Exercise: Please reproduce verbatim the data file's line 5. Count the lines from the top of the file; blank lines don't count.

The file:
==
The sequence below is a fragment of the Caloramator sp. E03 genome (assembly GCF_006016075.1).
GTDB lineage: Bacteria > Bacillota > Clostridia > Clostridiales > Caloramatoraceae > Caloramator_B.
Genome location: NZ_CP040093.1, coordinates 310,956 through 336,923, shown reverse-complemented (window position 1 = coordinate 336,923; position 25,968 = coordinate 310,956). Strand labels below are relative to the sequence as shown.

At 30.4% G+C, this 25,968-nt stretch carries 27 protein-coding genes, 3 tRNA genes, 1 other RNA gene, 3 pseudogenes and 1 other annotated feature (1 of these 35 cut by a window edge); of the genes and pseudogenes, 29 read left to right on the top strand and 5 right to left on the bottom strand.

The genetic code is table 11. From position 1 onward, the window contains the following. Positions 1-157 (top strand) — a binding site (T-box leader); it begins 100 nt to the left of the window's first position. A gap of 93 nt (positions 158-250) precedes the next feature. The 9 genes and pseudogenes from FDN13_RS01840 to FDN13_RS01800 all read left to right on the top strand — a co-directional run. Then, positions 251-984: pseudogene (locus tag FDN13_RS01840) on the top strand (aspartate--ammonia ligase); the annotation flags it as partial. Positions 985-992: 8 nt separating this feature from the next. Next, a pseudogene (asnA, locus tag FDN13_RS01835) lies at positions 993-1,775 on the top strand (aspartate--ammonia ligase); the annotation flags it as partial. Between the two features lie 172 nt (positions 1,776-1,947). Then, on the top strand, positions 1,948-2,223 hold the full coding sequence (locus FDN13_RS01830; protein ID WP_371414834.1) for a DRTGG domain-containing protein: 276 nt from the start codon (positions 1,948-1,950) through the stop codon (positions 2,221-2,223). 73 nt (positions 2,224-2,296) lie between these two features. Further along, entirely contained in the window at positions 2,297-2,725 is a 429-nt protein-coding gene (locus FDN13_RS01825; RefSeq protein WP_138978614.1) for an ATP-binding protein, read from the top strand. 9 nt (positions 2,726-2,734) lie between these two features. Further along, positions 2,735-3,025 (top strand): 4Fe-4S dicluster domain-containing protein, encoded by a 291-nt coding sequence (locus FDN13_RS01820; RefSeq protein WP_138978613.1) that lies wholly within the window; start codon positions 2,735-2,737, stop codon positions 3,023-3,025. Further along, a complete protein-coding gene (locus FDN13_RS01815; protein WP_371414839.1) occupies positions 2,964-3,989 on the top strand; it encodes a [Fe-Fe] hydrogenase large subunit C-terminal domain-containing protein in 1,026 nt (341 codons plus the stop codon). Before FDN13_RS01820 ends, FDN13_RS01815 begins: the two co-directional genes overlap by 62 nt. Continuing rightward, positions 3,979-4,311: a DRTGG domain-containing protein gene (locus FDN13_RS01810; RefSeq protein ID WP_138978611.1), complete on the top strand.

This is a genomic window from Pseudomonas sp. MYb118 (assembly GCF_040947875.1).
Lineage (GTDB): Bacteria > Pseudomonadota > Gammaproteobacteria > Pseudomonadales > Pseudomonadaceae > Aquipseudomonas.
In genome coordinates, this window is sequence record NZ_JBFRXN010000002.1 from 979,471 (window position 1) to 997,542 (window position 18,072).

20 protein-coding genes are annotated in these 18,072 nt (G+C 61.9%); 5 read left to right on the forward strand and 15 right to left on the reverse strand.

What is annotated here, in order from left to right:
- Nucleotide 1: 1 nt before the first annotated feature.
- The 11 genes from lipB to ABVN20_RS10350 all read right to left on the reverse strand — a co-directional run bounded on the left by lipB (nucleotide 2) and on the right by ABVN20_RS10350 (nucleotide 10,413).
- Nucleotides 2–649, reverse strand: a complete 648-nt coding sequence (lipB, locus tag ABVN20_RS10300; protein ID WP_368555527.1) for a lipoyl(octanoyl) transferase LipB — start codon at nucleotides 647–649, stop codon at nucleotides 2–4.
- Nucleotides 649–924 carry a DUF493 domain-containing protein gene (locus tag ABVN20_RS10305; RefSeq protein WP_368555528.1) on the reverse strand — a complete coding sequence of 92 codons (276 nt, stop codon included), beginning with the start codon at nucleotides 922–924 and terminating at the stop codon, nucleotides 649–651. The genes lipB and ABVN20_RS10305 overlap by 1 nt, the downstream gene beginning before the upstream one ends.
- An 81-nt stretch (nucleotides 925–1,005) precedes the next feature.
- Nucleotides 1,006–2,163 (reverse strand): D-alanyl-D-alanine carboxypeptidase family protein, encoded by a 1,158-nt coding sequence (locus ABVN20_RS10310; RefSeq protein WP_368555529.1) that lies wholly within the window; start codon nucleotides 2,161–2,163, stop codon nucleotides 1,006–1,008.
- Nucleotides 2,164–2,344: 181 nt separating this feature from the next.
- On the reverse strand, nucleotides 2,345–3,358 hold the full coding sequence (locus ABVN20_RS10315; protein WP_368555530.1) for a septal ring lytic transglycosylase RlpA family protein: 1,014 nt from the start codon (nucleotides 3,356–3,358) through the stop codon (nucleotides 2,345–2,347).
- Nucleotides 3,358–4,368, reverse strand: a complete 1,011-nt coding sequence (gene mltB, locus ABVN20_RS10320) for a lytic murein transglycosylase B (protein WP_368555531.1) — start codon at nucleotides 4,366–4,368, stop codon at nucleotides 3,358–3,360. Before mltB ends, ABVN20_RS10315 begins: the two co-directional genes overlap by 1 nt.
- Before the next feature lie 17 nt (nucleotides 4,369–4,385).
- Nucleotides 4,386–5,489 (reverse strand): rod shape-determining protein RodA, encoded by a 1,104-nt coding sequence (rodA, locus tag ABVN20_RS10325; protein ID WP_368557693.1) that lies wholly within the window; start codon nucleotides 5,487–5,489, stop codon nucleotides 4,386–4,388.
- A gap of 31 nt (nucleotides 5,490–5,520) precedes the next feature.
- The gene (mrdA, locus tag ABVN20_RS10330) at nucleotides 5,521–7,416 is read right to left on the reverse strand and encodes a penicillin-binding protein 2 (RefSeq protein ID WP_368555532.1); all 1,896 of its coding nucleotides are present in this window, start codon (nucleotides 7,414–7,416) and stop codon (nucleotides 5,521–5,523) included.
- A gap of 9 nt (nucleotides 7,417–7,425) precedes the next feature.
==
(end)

The genetic code is table 11. From position 1 onward, the window contains the following. Positions 1-157 (top strand) — a binding site (T-box leader); it begins 100 nt to the left of the window's first position. A gap of 93 nt (positions 158-250) precedes the next feature. The 9 genes and pseudogenes from FDN13_RS01840 to FDN13_RS01800 all read left to right on the top strand — a co-directional run. Then, positions 251-984: pseudogene (locus tag FDN13_RS01840) on the top strand (aspartate--ammonia ligase); the annotation flags it as partial. Positions 985-992: 8 nt separating this feature from the next. Next, a pseudogene (asnA, locus tag FDN13_RS01835) lies at positions 993-1,775 on the top strand (aspartate--ammonia ligase); the annotation flags it as partial. Between the two features lie 172 nt (positions 1,776-1,947). Then, on the top strand, positions 1,948-2,223 hold the full coding sequence (locus FDN13_RS01830; protein ID WP_371414834.1) for a DRTGG domain-containing protein: 276 nt from the start codon (positions 1,948-1,950) through the stop codon (positions 2,221-2,223). 73 nt (positions 2,224-2,296) lie between these two features. Further along, entirely contained in the window at positions 2,297-2,725 is a 429-nt protein-coding gene (locus FDN13_RS01825; RefSeq protein WP_138978614.1) for an ATP-binding protein, read from the top strand. 9 nt (positions 2,726-2,734) lie between these two features. Further along, positions 2,735-3,025 (top strand): 4Fe-4S dicluster domain-containing protein, encoded by a 291-nt coding sequence (locus FDN13_RS01820; RefSeq protein WP_138978613.1) that lies wholly within the window; start codon positions 2,735-2,737, stop codon positions 3,023-3,025. Further along, a complete protein-coding gene (locus FDN13_RS01815; protein WP_371414839.1) occupies positions 2,964-3,989 on the top strand; it encodes a [Fe-Fe] hydrogenase large subunit C-terminal domain-containing protein in 1,026 nt (341 codons plus the stop codon). Before FDN13_RS01820 ends, FDN13_RS01815 begins: the two co-directional genes overlap by 62 nt. Continuing rightward, positions 3,979-4,311: a DRTGG domain-containing protein gene (locus FDN13_RS01810; RefSeq protein ID WP_138978611.1), complete on the top strand.